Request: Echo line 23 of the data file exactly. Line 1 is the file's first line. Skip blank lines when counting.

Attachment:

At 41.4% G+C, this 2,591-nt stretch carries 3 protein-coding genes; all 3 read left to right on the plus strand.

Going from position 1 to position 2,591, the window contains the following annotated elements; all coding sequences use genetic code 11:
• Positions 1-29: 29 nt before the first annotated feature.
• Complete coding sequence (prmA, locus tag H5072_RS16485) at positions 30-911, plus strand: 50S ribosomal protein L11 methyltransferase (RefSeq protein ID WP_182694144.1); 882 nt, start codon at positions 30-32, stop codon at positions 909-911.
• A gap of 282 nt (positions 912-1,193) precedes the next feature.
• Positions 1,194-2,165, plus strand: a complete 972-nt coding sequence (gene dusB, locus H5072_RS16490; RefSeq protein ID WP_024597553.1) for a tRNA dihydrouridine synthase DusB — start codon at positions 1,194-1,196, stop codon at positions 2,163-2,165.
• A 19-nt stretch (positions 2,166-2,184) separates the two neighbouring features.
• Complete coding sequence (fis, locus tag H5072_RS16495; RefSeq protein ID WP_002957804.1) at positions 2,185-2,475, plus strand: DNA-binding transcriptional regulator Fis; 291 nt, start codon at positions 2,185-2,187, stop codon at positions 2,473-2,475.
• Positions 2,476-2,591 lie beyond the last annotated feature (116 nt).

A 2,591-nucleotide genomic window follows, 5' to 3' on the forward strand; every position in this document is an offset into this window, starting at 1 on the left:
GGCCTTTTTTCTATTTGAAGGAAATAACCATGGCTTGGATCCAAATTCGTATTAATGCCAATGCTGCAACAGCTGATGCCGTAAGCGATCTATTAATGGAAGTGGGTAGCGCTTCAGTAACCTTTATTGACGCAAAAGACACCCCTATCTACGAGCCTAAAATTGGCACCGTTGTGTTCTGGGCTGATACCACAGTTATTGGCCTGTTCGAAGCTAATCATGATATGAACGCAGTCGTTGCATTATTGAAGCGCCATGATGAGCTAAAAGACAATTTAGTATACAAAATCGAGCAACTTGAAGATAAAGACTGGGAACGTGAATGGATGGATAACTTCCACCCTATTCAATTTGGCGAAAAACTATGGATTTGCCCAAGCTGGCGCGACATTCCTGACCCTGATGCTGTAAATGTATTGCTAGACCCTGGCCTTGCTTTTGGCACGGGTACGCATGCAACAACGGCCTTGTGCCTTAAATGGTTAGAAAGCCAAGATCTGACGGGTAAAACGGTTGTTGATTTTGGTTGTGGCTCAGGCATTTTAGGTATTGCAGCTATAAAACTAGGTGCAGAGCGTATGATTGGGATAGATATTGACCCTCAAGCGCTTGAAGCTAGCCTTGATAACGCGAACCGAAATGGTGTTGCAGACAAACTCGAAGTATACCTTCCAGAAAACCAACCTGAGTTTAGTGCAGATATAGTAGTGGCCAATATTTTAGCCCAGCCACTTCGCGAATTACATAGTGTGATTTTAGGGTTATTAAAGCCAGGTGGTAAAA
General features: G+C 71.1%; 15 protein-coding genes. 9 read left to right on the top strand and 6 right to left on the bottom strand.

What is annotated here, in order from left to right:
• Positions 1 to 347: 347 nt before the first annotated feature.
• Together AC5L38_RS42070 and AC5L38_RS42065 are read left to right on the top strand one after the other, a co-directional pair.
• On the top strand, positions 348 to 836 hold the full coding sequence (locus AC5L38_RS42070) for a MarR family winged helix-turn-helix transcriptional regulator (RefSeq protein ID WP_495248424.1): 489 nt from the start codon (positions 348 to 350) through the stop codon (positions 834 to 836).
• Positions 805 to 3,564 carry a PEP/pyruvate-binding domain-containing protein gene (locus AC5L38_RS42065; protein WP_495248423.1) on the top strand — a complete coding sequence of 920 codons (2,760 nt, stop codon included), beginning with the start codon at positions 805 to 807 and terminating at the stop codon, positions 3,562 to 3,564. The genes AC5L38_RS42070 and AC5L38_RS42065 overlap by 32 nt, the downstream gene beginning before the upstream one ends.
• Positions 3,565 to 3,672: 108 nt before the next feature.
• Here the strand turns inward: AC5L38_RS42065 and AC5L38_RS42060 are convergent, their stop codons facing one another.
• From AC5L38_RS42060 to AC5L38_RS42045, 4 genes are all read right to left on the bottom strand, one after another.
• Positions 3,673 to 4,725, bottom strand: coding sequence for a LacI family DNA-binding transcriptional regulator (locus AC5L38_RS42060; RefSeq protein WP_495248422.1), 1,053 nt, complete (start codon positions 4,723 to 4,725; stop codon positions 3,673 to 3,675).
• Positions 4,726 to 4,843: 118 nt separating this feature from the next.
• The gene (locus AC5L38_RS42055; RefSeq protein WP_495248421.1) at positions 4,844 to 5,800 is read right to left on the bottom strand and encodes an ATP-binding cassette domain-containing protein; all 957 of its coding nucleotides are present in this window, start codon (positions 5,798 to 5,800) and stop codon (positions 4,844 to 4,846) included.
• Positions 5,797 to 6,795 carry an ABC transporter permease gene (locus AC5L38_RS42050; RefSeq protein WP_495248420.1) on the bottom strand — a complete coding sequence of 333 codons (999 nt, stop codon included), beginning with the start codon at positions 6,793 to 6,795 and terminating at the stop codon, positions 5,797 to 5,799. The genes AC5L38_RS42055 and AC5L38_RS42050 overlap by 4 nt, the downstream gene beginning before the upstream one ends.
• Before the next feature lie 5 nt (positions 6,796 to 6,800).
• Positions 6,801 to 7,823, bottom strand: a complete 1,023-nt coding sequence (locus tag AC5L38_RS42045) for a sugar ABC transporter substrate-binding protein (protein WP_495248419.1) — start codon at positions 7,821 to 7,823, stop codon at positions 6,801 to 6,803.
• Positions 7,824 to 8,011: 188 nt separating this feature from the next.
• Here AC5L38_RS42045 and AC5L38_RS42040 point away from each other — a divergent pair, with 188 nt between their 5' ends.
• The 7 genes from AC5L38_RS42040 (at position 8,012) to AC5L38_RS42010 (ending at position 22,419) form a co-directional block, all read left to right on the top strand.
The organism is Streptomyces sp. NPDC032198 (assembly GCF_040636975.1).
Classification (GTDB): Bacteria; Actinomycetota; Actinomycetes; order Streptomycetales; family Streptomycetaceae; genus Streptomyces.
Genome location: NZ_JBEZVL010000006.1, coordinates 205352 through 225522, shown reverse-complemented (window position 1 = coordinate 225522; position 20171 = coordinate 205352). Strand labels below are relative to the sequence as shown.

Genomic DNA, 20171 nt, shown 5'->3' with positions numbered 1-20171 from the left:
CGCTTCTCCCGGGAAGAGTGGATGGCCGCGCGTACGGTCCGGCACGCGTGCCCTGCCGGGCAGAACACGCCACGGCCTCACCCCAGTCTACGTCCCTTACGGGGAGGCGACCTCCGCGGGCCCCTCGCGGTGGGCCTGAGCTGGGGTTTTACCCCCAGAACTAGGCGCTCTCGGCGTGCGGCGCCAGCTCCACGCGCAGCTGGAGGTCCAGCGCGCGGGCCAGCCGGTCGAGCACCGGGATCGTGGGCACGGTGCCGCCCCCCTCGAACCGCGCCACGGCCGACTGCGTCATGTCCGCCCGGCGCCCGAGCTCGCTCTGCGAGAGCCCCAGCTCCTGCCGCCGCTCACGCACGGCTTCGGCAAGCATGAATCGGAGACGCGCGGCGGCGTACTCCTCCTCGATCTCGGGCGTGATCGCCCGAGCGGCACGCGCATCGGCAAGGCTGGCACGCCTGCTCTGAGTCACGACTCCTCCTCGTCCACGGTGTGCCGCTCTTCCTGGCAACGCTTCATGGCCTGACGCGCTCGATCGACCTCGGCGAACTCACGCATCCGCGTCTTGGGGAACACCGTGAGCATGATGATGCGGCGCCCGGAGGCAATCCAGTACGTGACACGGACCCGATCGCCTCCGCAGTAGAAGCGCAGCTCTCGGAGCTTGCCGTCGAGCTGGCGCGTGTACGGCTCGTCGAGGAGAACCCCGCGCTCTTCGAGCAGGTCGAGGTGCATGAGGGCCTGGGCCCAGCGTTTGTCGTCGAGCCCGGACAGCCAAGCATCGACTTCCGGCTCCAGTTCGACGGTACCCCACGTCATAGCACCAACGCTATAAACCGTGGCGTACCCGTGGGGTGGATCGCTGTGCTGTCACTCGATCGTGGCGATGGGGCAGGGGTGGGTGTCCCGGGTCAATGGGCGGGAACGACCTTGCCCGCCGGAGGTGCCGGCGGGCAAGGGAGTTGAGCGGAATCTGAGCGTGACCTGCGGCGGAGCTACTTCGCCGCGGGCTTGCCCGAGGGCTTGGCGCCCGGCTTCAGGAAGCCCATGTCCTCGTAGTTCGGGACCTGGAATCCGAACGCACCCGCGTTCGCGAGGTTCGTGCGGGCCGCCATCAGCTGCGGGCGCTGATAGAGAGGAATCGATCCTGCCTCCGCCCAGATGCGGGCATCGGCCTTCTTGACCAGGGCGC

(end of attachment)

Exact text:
• The gene (locus AC5L38_RS42055; RefSeq protein WP_495248421.1) at positions 4,844 to 5,800 is read right to left on the bottom strand and encodes an ATP-binding cassette domain-containing protein; all 957 of its coding nucleotides are present in this window, start codon (positions 5,798 to 5,800) and stop codon (positions 4,844 to 4,846) included.